There was big news in the world of women's hockey today, as a new player appears ready to enter the professional sports scene: the National Women's Hockey League.
Per the NWHL (via Outlook Hockey):
The National Women's Hockey League is the first paid professional women's hockey league in North America. The founding four teams are the Boston Pride, Buffalo Beauts, New York Riveters, playing out of Long Island, and the Connecticut Whale, playing out of Stamford, CT. We will boast the best of the best in women's hockey for 18 games, once a week, from October to February, with two rounds of playoffs to finish the season. We are launching the league on April 13 and our games start in October. Players will be paid and have a say in the rules of the league. We have had interest from many of the greatest players, including several Olympians, both American and Canadian. We have no connection to the CWHL.
The league, the brainchild of former Division I player Dani Rylan, will officially launch on April 13 and hold a draft this summer for college juniors before dropping the puck on the 18-game season this October. With just four teams to start, the reach will be limited - but for those of us outside those lucky "original four" cities, it looks like there are plans to offer a live streaming package.
This is a big deal for women's hockey, and for the growth of hockey in general. Up until now, the only option for elite female players was the CWHL, a Canadian-based league of five teams that is growing in popularity but does not pay their players... at least not yet. Some of the best players in the world have been plying their skills in the CWHL simply to help grow the game and to have a place to play - but in a society where money often equals respectability, getting a paycheck to play is key. And while those paychecks won't be huge (each team will have a salary cap of $270,000, which would probably be just enough to cover the cost of Alex Ovechkin's sticks for a week), that they exist in the first place certainly is.
It's not just the money, though. The NWHL offers what any growing sport needs, and that's another showcase for the game. Last winter we noted that "[a] sport can't grow if people don't have access to it, and for many young girls (both in North America and abroad) the Olympics is their only chance to see women playing hockey." Now there will be another option, with likely some familiar faces from the Olympics but also new ones from all over the country, the next generation of women hockey players - the next generation of heroes.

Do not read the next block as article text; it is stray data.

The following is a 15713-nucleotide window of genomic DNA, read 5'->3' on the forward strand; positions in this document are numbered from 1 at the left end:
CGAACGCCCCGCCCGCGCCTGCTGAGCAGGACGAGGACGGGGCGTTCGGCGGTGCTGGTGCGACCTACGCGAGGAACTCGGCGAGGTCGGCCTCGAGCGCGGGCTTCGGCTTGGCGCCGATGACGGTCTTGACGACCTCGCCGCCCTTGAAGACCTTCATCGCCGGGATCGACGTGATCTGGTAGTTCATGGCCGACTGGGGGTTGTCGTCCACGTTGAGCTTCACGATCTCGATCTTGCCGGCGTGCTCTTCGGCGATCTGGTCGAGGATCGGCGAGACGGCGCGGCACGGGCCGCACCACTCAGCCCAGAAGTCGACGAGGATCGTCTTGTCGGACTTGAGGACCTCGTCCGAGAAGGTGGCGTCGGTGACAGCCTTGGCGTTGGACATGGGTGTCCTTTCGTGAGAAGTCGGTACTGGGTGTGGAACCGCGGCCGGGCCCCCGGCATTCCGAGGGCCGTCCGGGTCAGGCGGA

Of course, this is not to say that the NWHL will be an instant success, or even a success at all. The League will need to proceed cautiously to avoid the same fate as its predecessor, which grew out of the success of women's hockey at the '98 Olympics but folded in 2007. In fact, the professional sports landscape is littered with the corpses of now-defunct leagues, regardless of gender, from the WHA and IHL to women's professional soccer. And hockey in general can be a tough sell in the States as it is; throw in the fact that its women, and it'll be an uphill climb for sure.
To that end, it does seem as if they've gone about this the right way - this is a toe in the water, not a full-on dive, a way to gauge the response and establish a business plan that works before attempting to spread beyond the hockey hotbeds of the Northeast. It will be locally focused but available to watch for anyone interested.
It will be interesting to see how the NHL chooses to partner with the NWHL, or if they do so at all - although the recent partnership between the Canadiens and the Montreal Stars of the CWHL seems to signal that it's something teams would be open to. That kind of partnership could be key to the survival of the NWHL, not only financially but also in terms of gaining visibility.
For now, there's plenty to get excited about - if you want more, be sure to check out the NWHL's site (and the goosebump-inducing teaser video featured there, as well as the awesome team logos) and follow them on Twitter @NWHL_, and explore the great work being done on this subject by others in the hockey community:
- An interview with Dani Rylan (pre-NWHL, as she worked to bring a CWHL team to New York)
- Outlook Hockey, a great site dedicated to women's hockey
- Jen Neale of Puck Daddy with a really nice breakdown of all the details
- Stanley Cup of Chowder offers their take from the spoiled-rotten city of Boston